3 Ways To Engage Employees With Your Organizational Culture

3 Ways To Engage Employees With Your Organizational Culture
Summary: Staff training isn't just about delivering operational knowledge. An effective training program should educate employees about what it means to work for the organization. Find out how a social learning platform can help you communicate your organizational culture.

How To Engage Employees With Your Organizational Culture

What do people mean when they talk about "employee engagement"? For some people, employee engagement means little more than a low rate of absenteeism and no serious productivity issues. In reality, engagement goes a lot deeper. The key to an engaged workforce is developing an organizational culture that the employees can relate to and feel a part of. As human beings, we are hardwired to seek out relationships based on shared values and goals.

History has taught us that cultures of collaboration thrive. In the words of Charles Darwin, "those who learned to collaborate and improvise most effectively have prevailed". This rule applies just as much in our corporate communities as it does in evolutionary biology.

The key transforming a stagnant organizational culture into a prosperous culture of collaboration lies in the training programme. If you want your people to grow together, you need to let them learn together.

Revitalising Organizational Culture With Social Learning

When we learn together we foster high-quality connections1. This means that we see the best in those we learn with, and they see the best in us. This mutuality is the foundation of a strong organizational culture – because we associate social learning with safety, feeling loved and feeling respected. When we learn together we feel more alive2.

However, learning together doesn’t always mean interacting in a training session. It’s something more dynamic and comprehensive. It goes beyond formal training content and focuses on the real meaning behind the organization. Here are 3 things you can do today to communicate a clearer organizational culture to your learners.

1. Identify Subject Matter Experts.

Subject Matter Experts are those with expertise in a specific aspect of business life. Yet, half the time these experts go unrecognized because there’s no mechanism in place to identify and capture their knowledge.

Once you’ve identified Subject Matter Experts, you need to harness their intellectual capital and put it to use. To make sure that their organizational knowledge doesn’t go to waste, team members need to easily find out who is an expert on what.

With a network of Subject Matter Experts, your learning platform can become a goldmine of organizational knowledge. As a bonus, the social interaction ensures that employees are helping contribute to a supportive and collaborative organizational culture.

2. Encourage Knowledge Sharing.

Since learning is an information based activity, better training comes from using social learning platforms that make knowledge sharing as easy as possible. Today’s most advanced learning management systems now let administrators create their own discussion forums on topics relevant to their business.

People can be slightly nervous to post on a discussion forum for the first time and employees might still need a gentle prod in the right direction. To get over this initial hurdle, encourage everyone to share something on the forum just to get them started.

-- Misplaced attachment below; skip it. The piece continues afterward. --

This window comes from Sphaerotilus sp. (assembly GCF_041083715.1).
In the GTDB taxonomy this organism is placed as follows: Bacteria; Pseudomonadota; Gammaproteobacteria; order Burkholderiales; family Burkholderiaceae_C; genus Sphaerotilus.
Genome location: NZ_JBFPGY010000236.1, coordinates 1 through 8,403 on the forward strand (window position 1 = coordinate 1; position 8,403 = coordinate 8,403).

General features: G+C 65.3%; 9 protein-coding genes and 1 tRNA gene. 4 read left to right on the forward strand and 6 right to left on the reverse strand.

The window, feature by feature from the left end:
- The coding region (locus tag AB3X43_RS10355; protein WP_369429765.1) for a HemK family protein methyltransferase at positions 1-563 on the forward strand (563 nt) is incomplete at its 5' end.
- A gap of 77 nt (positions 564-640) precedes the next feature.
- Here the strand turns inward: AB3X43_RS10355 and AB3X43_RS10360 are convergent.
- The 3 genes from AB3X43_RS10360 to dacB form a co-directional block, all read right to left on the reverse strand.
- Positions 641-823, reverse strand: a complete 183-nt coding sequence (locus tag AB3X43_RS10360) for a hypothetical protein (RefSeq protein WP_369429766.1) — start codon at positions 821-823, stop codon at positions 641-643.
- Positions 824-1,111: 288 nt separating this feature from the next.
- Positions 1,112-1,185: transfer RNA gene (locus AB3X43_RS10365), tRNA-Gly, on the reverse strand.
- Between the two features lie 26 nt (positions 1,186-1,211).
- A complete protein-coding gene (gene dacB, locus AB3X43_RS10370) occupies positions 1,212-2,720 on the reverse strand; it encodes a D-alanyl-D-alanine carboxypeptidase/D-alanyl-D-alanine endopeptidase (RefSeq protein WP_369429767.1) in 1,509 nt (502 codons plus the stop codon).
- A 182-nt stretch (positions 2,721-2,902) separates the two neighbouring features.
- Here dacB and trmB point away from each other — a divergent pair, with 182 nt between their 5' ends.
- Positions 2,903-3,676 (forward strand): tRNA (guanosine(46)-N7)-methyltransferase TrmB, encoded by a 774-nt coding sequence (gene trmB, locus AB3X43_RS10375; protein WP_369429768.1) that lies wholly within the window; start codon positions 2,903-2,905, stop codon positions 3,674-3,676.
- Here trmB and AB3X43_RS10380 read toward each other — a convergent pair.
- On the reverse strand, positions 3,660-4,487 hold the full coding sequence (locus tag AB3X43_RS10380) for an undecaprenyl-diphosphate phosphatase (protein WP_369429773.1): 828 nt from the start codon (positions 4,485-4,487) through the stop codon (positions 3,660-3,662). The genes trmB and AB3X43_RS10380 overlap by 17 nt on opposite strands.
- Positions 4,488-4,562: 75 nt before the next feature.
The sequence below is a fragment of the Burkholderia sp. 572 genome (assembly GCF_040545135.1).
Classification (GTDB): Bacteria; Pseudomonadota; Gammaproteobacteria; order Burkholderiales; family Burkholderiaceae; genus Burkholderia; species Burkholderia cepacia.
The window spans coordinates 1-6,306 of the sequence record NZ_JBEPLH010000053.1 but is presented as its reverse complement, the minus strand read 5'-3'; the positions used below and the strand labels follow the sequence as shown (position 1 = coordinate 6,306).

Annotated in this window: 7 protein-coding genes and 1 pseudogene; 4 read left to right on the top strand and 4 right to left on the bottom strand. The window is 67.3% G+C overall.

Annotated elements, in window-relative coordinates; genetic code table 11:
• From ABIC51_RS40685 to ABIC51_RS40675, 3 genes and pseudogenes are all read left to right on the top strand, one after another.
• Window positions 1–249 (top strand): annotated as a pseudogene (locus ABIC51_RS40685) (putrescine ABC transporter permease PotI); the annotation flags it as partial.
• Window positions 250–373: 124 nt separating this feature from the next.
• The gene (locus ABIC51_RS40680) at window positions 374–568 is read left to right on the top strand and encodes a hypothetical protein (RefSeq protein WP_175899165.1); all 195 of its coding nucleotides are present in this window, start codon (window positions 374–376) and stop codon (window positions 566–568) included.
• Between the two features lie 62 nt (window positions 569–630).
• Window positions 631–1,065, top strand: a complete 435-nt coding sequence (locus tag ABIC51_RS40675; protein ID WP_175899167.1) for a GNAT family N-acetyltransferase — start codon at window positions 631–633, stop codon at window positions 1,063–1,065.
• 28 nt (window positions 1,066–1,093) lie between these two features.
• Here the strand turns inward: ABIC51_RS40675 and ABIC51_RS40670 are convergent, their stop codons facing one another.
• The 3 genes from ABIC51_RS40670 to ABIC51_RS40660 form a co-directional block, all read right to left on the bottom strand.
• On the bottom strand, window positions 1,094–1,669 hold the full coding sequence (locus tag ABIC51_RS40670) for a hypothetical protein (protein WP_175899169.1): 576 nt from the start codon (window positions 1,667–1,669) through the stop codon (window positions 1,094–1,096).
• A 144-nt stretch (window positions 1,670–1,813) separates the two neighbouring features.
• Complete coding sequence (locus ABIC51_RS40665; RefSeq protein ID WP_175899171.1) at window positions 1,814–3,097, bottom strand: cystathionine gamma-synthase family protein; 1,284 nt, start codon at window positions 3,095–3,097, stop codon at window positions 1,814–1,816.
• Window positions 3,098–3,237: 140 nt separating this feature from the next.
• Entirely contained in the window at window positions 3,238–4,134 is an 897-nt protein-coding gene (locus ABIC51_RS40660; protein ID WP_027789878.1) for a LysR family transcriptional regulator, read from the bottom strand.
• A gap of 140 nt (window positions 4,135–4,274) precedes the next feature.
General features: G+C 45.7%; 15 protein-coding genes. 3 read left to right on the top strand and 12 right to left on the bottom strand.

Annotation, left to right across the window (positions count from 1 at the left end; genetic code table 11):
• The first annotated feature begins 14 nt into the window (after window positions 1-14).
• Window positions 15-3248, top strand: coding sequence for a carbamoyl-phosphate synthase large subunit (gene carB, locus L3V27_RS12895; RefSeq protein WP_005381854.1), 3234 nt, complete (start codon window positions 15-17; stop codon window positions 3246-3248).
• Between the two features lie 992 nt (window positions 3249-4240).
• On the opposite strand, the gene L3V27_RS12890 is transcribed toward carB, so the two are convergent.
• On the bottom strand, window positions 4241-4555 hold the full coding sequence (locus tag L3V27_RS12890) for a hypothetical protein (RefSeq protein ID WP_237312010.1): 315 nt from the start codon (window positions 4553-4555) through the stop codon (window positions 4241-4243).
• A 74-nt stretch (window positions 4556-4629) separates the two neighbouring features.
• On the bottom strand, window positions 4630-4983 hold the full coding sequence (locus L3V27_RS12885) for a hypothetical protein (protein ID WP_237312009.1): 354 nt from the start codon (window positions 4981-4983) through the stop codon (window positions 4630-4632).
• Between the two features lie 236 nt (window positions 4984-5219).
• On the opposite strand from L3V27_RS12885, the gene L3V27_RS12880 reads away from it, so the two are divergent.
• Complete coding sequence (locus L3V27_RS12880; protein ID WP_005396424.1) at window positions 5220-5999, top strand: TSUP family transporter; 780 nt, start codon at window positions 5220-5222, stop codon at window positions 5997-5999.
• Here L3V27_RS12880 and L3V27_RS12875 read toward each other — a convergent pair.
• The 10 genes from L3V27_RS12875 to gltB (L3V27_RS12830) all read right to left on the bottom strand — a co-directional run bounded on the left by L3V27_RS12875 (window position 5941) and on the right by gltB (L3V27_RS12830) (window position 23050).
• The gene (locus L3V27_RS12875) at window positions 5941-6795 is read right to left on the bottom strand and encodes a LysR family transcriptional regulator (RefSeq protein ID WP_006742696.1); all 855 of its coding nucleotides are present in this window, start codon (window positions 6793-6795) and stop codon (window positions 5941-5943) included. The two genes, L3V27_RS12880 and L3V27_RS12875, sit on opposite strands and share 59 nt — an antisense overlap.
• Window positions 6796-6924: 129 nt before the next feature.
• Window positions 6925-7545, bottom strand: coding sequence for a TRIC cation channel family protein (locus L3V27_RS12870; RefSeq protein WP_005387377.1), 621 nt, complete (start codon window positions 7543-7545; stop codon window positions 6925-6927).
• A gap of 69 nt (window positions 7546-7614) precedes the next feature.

This could be as simple as a quick introduction when they first join, or a link to a useful article. This paves the way for organic social learning and sows the seeds for a knowledge sharing culture. The relational learning3 that this stimulates engages everyone who takes part. Few things will have a bigger impact on your organizational culture than a supportive atmosphere of information sharing.

3. Focus On The ‘Epic Meaning’.

In any organization, the employees’ roles can vary greatly, so much so that they can forget they’re working to bring about the same organizational goals. Although training is often seen as a means of delivering operational knowledge, it should also be used to educate employees on the common purpose they share.

Many people tell themselves that they go to work simply to earn the salary they need to get by. What’s more, few organizations give their employees an alternative narrative to focus their efforts. The Epic Meaning behind your business is the story you tell your employees, and the greater cause that they can feel a part of.

Epic Meaning emerges when you infuse online learning content with the values that are important to your organization. It’s a natural consequence of staying focused on the founding principles at the heart of the business.

This meaning-rich content points to something bigger – something beyond the individual. It points to the collective impact of an organization and the good that it achieves. Importantly, it emphasises the role that each individual plays in bringing about this good.

Final Word

By creating a more collaborative learning program, you can generate a meaningful conversation between your employees and the company as a whole. It’s only by opening these lines of communication that you can establish the culture that’s right for your business.

Many engagement problems arise when the employees don’t understand the culture of the organization or their place in it. With this clear culture in place, you can attract and retain the kinds of people you need to achieve your organizational goals.



  1. We Learn More When We Learn Together
  2. High Quality Connections
  3. Relational Learning in Education
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